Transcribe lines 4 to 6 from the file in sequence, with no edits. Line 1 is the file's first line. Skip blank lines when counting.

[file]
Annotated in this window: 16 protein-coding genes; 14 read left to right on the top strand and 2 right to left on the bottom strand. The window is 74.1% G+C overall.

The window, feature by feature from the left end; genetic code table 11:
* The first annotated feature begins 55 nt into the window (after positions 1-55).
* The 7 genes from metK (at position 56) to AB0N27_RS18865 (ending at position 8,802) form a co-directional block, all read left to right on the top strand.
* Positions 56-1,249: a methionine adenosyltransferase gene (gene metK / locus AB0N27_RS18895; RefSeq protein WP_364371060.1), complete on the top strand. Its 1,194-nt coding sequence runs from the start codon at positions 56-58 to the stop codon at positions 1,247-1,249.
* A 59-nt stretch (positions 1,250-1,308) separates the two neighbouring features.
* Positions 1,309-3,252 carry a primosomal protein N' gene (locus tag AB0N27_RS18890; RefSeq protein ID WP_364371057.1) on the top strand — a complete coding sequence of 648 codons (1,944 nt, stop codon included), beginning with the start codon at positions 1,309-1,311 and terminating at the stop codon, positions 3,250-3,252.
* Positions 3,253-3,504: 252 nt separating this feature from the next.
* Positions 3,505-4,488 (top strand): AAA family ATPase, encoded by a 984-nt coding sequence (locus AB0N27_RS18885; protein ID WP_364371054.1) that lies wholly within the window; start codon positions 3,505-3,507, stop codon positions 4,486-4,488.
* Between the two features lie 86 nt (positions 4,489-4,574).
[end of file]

* The 7 genes from metK (at position 56) to AB0N27_RS18865 (ending at position 8,802) form a co-directional block, all read left to right on the top strand.
* Positions 56-1,249: a methionine adenosyltransferase gene (gene metK / locus AB0N27_RS18895; RefSeq protein WP_364371060.1), complete on the top strand. Its 1,194-nt coding sequence runs from the start codon at positions 56-58 to the stop codon at positions 1,247-1,249.
* A 59-nt stretch (positions 1,250-1,308) separates the two neighbouring features.